Popcorn Time: What I Learned While Traveling For Work

Whenever I take my kids to an amusement park, my mom and aunt love to go with me. They never ride anything. Instead, they just like to stroll along, sit and people watch. I have some friends who love to go to the beach and do the same thing, and in third grade, I had a teacher who used to make us repeat this crazy rhyme:

“The wise old owl sat on an oak,
The more she heard, the less she spoke
The less she spoke, the more she heard
Why can’t we all be like that bird?”

This week while I was traveling for business, I thought it would be a good time to put my people-watching skills to the test and act like that wise old owl. My hope was that I would walk away with an insight on how to better connect with the customer when creating marketing plans. 

Here are my top 3 takeaways:

1. People really DO follow the crowd in real-life situations.

At the airport, we received a text that our departure would be delayed by 30 minutes. Yet, when two people – who must not have received that message – stood up under the “Group 1” sign at the normal boarding time, I watched almost the entire rest of the waiting area get up and get in line. For what? It was a good 30 minutes before we were going anywhere. When I asked people why they were in line, not one person could give me a justifiable answer.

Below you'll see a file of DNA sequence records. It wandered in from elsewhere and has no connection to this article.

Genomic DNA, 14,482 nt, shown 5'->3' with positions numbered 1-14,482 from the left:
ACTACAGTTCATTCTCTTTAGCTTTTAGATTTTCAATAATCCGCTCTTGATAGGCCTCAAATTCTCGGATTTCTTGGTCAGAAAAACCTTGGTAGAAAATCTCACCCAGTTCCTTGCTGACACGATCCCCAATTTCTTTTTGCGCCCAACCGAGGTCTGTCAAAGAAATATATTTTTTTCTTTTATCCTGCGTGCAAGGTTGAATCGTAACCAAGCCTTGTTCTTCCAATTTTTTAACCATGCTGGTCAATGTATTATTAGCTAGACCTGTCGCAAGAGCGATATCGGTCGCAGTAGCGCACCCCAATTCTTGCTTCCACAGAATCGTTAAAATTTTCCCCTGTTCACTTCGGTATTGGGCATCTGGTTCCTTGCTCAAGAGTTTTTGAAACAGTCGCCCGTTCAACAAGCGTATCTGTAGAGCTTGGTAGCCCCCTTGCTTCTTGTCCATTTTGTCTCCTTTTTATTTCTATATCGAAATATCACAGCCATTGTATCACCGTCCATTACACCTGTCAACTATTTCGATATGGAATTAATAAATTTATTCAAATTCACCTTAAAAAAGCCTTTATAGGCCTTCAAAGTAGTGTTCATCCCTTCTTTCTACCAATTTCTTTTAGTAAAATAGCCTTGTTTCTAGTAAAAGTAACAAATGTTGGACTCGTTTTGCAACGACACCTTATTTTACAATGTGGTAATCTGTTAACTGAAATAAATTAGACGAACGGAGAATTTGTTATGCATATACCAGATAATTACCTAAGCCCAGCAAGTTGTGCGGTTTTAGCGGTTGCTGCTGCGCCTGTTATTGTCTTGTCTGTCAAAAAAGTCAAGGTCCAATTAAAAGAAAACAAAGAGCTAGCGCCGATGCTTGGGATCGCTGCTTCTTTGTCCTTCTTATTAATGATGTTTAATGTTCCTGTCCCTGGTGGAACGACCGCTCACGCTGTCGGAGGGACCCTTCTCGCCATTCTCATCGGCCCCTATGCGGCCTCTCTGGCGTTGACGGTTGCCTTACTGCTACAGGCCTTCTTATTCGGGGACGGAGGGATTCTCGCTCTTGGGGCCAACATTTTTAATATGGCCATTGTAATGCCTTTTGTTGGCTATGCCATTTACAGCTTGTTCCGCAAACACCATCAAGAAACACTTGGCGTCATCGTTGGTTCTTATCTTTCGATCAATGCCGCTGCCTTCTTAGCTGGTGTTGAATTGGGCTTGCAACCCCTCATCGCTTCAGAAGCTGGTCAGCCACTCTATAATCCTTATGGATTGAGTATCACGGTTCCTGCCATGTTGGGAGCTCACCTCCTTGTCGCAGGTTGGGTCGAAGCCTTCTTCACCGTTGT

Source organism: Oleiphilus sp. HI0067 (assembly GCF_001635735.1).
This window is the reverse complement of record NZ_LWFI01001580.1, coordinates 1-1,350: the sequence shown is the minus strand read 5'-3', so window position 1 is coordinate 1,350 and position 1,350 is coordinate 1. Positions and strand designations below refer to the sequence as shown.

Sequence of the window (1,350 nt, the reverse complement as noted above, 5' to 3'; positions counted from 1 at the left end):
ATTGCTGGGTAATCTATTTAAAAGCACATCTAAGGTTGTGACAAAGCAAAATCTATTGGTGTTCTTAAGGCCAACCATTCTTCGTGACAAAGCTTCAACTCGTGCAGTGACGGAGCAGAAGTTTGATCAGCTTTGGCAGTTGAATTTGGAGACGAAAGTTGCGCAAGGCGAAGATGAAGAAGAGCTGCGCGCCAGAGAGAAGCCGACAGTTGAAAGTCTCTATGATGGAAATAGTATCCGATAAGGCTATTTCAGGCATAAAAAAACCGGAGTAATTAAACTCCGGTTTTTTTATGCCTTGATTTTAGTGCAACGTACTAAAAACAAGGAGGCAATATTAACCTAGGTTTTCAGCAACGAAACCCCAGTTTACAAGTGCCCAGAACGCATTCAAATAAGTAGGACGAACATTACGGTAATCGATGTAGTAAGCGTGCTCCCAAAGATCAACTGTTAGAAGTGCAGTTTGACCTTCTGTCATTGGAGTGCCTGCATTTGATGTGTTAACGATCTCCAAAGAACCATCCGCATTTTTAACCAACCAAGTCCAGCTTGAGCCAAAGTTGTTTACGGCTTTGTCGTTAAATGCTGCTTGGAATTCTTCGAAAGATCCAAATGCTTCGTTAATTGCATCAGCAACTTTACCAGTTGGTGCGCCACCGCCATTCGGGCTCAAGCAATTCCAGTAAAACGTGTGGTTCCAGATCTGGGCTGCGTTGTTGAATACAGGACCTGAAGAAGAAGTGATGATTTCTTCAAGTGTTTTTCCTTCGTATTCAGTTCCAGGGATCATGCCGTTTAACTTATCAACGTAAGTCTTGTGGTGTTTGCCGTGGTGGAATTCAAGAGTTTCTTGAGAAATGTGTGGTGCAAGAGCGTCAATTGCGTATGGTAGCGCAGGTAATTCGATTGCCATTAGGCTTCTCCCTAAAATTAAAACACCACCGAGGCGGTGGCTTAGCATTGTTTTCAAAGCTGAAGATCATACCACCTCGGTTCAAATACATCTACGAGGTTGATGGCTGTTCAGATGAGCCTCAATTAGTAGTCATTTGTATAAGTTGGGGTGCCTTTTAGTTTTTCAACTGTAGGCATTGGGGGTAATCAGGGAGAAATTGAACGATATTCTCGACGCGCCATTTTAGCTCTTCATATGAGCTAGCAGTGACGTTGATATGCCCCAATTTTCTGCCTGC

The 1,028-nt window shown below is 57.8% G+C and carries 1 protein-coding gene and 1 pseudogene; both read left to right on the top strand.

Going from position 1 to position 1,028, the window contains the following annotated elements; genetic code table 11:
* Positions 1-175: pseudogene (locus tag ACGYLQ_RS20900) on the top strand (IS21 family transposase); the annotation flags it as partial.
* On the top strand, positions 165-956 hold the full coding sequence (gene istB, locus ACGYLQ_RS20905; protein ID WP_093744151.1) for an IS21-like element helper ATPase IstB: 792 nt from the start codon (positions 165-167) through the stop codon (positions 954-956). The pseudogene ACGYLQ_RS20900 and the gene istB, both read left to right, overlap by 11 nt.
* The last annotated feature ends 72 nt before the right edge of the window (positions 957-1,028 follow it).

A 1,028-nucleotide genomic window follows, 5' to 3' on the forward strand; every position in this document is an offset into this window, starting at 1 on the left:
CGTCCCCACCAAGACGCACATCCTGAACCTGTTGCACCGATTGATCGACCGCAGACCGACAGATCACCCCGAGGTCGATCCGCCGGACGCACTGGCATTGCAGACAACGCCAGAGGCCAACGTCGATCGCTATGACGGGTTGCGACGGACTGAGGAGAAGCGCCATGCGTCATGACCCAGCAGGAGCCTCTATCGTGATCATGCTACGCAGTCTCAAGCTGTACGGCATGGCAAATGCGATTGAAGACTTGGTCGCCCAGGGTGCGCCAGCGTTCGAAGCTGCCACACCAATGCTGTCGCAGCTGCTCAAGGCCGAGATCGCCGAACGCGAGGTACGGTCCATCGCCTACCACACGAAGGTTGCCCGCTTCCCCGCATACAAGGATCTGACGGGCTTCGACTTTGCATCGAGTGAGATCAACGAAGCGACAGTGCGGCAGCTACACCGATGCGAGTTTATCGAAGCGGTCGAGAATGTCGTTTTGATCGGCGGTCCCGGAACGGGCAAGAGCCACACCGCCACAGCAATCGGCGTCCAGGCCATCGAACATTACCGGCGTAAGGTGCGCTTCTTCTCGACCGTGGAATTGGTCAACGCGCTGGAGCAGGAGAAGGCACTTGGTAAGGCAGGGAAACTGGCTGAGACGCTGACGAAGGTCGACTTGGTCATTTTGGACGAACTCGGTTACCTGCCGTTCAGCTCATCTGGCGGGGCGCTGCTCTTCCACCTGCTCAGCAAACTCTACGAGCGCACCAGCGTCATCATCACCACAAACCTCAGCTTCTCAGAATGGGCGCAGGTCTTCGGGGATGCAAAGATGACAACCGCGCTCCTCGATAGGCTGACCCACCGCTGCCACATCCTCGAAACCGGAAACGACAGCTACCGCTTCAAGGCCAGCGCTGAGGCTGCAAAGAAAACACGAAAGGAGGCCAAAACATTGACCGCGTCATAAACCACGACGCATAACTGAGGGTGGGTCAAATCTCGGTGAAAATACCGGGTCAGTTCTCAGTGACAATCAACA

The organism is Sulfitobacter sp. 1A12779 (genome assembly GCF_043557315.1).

Takeaway: Find real-life brand ambassadors and influencers to drive crowds.

2. The art of customer service has been lost to the art of cost-cutting.

On the plane, the WiFi wasn’t working for a few people. After multiple people called the flight attendant, instead of helping them troubleshoot, she said, “Look, be happy you saved $12.99.”

Takeaway: A brand needs to define what the customer interaction goal is: Efficiency or experience. It doesn’t appear there is room for both.

3.Innovation is everlasting!

At the hotel, I saw a show on sushi boat companies who have redesigned their circular displays to be more cost-effective, yet serve more people. I was blown away with the simple innovations applied to these businesses and the big difference they made, including a slot at the table where you could slide your dirty dish to make room for more sushi!

Takeaway: Sometimes, it’s the simple things that make a big difference. Fund innovation. 

They may seem simplistic and basic, but these three items can make the difference in your organization and brand success. What do you think?

 

Homepage image via Shutterstock

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